Why not throw out old and bring in new

greenspun.com : LUSENET : TimeBomb 2000 (Y2000) : One Thread

Hi All, This is going to sound like a really stupid question to most of you I'm sure. My hubby and I were talking tonight and we were discussing why all these companies who are spending tremendous amounts of money with no proof that their systems will work are not getting rid of the current computers and programs and just starting over. What do you all think? Why aren't they doing this? Candice

-- Candice Brinkman (Cansas@aol.com), May 10, 1998


In some cases companies are bringing in new hardware and re-writing their software, but that is an option only if they started early enough. Most companies have specialized software for their particular business, you can't just go to the local software store and buy it off the shelf. Many big systems take 2-3 years (or more) to re-write, test and install. Obviously there isn't enough time left for that option. As a programmer, this is the option I think would have been the best, since it could have brought the code up to date and made it more efficient going forward. Now with the fixing of arcane code, companies will want to "re-coup" their investment and refuse to move forward with replacing obsolete languages and code.

-- Rebecca Kutcher (kutcher@pionet.net), May 11, 1998.

Companies have spent the last 20 to 30 years building these systems. It could take just as much time (another 20-30 years) to totally replace them with new programs. It is somewhat parallel to all the buildings that were built over many years using asbestos as insulation. Then someone suddenly decided that asbestos had to go. It wasn't feasible to say just junk every building and build new ones - the asbestos had to be removed and replaced with another insulation. Similarly with these computer programs. Maybe only 1% of the instructions have to be corrected. The other 99% still do what is needed. So totally replacing the systems would be a task many times larger than just fixing the date problem.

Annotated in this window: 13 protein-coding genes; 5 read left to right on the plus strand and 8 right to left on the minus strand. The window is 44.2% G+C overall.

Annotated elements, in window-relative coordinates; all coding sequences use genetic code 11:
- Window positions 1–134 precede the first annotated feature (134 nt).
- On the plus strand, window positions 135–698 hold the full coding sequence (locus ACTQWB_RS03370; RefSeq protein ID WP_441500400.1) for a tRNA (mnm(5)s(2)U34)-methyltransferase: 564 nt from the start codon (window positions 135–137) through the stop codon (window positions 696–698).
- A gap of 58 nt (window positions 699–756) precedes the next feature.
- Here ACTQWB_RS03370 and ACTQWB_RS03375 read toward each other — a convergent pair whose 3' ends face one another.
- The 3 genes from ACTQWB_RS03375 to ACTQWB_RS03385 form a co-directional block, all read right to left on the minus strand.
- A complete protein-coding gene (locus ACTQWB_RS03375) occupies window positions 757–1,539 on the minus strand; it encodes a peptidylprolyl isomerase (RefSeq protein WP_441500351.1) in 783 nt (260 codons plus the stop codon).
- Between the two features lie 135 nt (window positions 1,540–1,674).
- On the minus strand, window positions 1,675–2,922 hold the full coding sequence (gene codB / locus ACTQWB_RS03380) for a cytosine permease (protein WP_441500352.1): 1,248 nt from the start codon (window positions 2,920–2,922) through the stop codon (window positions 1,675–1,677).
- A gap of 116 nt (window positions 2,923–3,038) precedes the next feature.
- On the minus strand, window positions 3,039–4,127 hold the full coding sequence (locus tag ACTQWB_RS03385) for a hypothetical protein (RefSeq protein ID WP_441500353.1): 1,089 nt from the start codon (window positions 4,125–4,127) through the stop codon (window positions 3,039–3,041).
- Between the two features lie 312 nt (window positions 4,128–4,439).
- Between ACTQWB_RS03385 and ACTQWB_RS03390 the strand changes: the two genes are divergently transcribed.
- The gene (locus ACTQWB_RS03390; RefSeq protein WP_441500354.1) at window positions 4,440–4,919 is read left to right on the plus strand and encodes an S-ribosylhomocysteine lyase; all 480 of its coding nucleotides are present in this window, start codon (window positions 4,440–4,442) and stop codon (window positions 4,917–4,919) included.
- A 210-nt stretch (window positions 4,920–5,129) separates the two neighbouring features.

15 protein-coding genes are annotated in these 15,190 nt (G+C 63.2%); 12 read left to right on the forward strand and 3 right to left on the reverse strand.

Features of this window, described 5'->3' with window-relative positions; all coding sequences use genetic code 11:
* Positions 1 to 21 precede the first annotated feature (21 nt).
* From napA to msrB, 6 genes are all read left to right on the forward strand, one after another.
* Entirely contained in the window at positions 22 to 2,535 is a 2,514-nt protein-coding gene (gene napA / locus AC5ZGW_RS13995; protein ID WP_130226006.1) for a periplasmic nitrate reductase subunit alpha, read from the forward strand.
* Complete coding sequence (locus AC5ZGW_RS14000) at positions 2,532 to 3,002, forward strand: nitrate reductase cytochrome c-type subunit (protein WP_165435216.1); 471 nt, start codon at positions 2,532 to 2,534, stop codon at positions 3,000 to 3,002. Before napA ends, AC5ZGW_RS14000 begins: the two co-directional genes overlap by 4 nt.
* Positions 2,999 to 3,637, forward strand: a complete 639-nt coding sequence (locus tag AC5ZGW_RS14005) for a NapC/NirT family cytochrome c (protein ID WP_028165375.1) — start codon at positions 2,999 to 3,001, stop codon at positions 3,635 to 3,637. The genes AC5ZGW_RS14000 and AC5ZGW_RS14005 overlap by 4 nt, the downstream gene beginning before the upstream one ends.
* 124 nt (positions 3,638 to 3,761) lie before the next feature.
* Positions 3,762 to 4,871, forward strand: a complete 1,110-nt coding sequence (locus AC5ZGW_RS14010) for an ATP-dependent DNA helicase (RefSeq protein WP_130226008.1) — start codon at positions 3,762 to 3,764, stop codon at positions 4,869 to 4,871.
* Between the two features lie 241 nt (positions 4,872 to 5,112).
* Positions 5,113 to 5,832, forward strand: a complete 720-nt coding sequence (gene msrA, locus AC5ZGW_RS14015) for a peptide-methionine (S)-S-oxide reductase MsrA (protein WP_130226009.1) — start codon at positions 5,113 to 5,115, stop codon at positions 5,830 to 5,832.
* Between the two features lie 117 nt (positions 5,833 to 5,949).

There are certain agencies, among them the IRS, that have in fact tried to totally redesign and replace all their computers and systems with new ones, and found the project to be so big it has failed completely. I think that the IRS blew 11 billion dollars on such a failed project. And other agencies, such as the FAA, have found the prospect of replacing everything with new to be a daunting task. It's why some of them still have computers f

-- Dan Hunt (dhunt@hostscorp.com), May 11, 1998.

My last post should have ended with the words "still have computers from the 70s."

I don't know why the system cuts off the last few words on an answer sometimes.


-- Dan Hunt (dhunt@hostscorp.com), May 11, 1998.

Three things:

1. Money 2. Time 3. Willingness to change

Many companies lack all three, most lack at least two of these three. A sever lack of even one could prevent replacement, and since time is in incredibly short supply from this point forward, you won't see too many successful replacement projects that haven't already gotten underway.

-- Paul Neuhardt (neuhardt@compuserve.com), May 11, 1998.

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